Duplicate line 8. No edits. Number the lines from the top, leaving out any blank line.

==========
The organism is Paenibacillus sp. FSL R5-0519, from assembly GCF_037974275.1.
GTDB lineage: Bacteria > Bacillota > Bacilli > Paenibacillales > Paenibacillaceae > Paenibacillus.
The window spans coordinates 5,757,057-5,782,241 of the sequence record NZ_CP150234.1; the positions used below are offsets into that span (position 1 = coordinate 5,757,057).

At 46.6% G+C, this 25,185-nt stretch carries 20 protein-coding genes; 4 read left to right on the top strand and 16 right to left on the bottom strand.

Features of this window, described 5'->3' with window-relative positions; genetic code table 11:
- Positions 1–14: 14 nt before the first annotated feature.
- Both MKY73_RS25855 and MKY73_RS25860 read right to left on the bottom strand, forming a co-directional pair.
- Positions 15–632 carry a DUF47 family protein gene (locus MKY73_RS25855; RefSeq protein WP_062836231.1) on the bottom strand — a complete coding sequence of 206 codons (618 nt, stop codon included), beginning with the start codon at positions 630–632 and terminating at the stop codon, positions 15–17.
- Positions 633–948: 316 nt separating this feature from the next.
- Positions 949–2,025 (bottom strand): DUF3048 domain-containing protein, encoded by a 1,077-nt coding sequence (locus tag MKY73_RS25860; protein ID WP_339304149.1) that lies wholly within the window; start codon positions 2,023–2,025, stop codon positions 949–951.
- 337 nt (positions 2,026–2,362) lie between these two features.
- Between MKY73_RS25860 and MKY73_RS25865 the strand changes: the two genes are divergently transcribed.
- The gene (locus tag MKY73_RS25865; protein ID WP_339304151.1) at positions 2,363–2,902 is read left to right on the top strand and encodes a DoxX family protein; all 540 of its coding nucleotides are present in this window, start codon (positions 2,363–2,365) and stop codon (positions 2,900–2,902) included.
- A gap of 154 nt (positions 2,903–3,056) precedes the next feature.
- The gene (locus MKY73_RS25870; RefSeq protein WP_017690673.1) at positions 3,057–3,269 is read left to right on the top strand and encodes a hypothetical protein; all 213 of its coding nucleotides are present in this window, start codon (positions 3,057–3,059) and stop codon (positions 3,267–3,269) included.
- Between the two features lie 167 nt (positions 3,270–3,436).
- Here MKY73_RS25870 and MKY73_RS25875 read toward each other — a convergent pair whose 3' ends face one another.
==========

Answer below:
- Positions 15–632 carry a DUF47 family protein gene (locus MKY73_RS25855; RefSeq protein WP_062836231.1) on the bottom strand — a complete coding sequence of 206 codons (618 nt, stop codon included), beginning with the start codon at positions 630–632 and terminating at the stop codon, positions 15–17.